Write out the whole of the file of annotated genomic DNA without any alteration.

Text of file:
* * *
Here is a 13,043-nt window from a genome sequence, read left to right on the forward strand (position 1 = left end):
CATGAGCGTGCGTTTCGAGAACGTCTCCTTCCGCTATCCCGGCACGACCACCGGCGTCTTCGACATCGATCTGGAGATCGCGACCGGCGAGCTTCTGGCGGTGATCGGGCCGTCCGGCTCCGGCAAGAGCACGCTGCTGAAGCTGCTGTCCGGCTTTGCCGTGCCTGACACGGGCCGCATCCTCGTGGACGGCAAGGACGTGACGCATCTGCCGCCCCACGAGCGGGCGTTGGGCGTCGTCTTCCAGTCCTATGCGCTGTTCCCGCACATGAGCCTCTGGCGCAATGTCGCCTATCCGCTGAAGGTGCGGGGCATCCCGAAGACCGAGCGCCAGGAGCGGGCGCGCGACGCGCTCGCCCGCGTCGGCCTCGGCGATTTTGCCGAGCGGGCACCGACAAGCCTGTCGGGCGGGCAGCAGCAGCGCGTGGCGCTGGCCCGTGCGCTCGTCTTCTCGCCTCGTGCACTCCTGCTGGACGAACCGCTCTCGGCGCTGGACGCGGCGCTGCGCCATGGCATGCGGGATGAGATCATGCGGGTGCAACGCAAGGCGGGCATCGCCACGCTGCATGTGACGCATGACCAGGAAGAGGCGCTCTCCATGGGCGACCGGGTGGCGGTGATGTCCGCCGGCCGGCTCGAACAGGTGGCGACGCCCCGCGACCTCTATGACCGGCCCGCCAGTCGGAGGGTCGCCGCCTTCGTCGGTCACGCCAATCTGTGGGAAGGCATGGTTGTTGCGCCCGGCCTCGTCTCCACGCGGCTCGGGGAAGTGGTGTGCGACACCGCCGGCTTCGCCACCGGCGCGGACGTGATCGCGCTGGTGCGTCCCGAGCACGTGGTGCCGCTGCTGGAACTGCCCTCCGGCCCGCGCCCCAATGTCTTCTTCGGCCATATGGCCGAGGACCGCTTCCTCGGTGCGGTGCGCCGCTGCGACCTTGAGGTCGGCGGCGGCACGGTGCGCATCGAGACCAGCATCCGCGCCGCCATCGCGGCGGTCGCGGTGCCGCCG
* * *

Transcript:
Here is a 13,043-nt window from a genome sequence, read left to right on the forward strand (position 1 = left end):
CATGAGCGTGCGTTTCGAGAACGTCTCCTTCCGCTATCCCGGCACGACCACCGGCGTCTTCGACATCGATCTGGAGATCGCGACCGGCGAGCTTCTGGCGGTGATCGGGCCGTCCGGCTCCGGCAAGAGCACGCTGCTGAAGCTGCTGTCCGGCTTTGCCGTGCCTGACACGGGCCGCATCCTCGTGGACGGCAAGGACGTGACGCATCTGCCGCCCCACGAGCGGGCGTTGGGCGTCGTCTTCCAGTCCTATGCGCTGTTCCCGCACATGAGCCTCTGGCGCAATGTCGCCTATCCGCTGAAGGTGCGGGGCATCCCGAAGACCGAGCGCCAGGAGCGGGCGCGCGACGCGCTCGCCCGCGTCGGCCTCGGCGATTTTGCCGAGCGGGCACCGACAAGCCTGTCGGGCGGGCAGCAGCAGCGCGTGGCGCTGGCCCGTGCGCTCGTCTTCTCGCCTCGTGCACTCCTGCTGGACGAACCGCTCTCGGCGCTGGACGCGGCGCTGCGCCATGGCATGCGGGATGAGATCATGCGGGTGCAACGCAAGGCGGGCATCGCCACGCTGCATGTGACGCATGACCAGGAAGAGGCGCTCTCCATGGGCGACCGGGTGGCGGTGATGTCCGCCGGCCGGCTCGAACAGGTGGCGACGCCCCGCGACCTCTATGACCGGCCCGCCAGTCGGAGGGTCGCCGCCTTCGTCGGTCACGCCAATCTGTGGGAAGGCATGGTTGTTGCGCCCGGCCTCGTCTCCACGCGGCTCGGGGAAGTGGTGTGCGACACCGCCGGCTTCGCCACCGGCGCGGACGTGATCGCGCTGGTGCGTCCCGAGCACGTGGTGCCGCTGCTGGAACTGCCCTCCGGCCCGCGCCCCAATGTCTTCTTCGGCCATATGGCCGAGGACCGCTTCCTCGGTGCGGTGCGCCGCTGCGACCTTGAGGTCGGCGGCGGCACGGTGCGCATCGAGACCAGCATCCGCGCCGCCATCGCGGCGGTCGCGGTGCCGCCG